Research at the Institute for Molecular Engineering & Sciences will be evolvable and dynamic, focusing initially on the themes of CleanTech and BioTech.


Some of the faculty scientists who will be doing research in the new MOLES facility include:

(Dr. David Baker seems to come up in our blog series with regularity. For former blogs citing his work, read the following:)

Computational Biology Scientist at UW Develops New Protein Structure

Crowdsourcing Research Challenge by UW Scientists a Game Changer?

 

Biotechnology Calendar, Inc. will hold 3 professional tradeshow events focusing on Washington state's bioscience technology and the research partnerships between scientists and the science equipment industry next month on these dates:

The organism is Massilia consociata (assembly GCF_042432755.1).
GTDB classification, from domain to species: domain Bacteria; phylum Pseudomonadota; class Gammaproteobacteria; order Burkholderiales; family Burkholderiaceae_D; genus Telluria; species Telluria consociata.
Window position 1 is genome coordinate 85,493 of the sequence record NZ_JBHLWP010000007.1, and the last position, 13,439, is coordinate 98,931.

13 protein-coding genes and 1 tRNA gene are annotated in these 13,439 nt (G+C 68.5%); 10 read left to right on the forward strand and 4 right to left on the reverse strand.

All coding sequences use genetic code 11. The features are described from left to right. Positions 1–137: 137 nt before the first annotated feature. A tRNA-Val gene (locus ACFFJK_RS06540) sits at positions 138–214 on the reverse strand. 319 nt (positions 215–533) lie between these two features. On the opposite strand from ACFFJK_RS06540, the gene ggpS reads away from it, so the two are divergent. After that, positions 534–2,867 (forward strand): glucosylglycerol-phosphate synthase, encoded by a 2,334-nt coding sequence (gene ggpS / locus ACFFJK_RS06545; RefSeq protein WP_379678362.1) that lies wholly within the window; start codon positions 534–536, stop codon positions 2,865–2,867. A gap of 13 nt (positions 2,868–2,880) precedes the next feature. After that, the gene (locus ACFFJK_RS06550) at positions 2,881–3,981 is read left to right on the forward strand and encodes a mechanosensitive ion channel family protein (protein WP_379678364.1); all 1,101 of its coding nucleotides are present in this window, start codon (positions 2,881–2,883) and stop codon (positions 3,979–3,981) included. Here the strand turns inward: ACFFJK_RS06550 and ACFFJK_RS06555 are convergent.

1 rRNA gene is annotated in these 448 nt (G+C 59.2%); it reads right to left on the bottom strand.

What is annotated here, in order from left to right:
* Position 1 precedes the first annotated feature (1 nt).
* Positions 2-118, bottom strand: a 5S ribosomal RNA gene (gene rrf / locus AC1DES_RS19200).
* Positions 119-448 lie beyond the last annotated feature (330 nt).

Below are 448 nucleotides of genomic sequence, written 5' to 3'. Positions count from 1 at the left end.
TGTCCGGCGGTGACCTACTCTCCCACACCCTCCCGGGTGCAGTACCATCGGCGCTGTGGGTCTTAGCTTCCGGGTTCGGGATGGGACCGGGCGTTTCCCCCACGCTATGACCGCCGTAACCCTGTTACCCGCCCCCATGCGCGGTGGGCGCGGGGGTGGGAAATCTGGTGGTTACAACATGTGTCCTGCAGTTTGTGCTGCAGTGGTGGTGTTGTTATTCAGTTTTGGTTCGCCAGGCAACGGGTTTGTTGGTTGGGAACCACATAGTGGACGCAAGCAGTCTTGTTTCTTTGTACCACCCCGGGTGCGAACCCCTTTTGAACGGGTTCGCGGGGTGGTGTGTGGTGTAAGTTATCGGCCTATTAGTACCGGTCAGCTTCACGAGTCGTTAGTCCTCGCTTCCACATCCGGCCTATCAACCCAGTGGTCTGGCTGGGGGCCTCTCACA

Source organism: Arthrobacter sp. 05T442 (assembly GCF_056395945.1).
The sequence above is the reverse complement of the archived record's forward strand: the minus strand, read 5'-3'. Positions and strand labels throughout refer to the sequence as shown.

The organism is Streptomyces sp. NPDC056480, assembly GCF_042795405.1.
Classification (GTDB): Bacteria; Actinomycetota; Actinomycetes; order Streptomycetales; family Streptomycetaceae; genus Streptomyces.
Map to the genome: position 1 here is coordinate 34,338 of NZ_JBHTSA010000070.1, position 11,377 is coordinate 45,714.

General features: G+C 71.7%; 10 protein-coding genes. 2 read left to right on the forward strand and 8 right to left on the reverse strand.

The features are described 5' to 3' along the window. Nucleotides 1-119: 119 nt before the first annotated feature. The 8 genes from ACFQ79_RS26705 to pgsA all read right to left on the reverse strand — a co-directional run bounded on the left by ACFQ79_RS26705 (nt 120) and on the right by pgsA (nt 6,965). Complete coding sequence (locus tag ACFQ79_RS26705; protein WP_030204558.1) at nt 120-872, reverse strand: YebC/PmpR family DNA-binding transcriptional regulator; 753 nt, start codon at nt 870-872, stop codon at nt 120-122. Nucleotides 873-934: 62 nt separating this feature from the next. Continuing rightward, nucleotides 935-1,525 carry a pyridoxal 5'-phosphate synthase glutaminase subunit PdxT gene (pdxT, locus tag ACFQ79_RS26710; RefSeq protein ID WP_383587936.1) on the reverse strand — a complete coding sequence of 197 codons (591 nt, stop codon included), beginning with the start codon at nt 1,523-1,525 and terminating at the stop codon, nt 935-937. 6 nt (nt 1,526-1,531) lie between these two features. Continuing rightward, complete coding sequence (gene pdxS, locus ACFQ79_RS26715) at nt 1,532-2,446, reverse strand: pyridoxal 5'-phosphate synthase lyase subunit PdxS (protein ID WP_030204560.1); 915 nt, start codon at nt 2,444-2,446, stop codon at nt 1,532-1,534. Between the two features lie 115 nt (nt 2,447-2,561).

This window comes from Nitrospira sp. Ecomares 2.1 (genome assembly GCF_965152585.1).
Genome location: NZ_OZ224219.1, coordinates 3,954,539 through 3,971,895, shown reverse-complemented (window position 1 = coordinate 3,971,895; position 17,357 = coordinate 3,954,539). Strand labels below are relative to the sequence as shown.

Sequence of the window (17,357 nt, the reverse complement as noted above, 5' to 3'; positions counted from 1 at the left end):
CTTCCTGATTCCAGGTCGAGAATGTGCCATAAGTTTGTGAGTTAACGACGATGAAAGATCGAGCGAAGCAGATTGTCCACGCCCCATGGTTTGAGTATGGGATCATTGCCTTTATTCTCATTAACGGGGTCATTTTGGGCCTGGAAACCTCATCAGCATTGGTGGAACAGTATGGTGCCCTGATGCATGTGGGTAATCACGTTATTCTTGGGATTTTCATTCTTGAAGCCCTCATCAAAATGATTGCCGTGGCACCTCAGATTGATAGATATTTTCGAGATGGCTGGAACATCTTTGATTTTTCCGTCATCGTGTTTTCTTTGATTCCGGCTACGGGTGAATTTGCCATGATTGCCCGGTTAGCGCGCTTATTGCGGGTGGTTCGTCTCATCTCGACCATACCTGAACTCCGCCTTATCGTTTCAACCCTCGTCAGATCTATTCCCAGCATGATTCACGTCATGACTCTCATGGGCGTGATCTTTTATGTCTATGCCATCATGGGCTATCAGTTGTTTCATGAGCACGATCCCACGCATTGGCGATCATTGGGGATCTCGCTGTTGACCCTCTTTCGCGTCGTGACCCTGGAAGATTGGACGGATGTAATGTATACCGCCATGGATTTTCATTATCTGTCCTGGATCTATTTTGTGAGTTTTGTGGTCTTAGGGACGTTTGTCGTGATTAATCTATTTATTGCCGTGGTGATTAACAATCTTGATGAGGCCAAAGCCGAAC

For information on exhibiting at the University of Washington show in particular, and receiving a university research funding report, click here:

Biotechnology Calendar, Inc. is a full service event marketing and planning company producing on-campus, life science research tradeshows nationwide for the past 20 years. We plan and promote each event to bring the best products and services to the best research campuses across the country.


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Tags: Bioscience research, CEEM, UW, Molecular Engineering, University of Washington, Northwest, WSU, New research facilities, 2012, Biochemistry, chemistry research, Engineering, Front Line event, Energy, Seattle, new construction, construction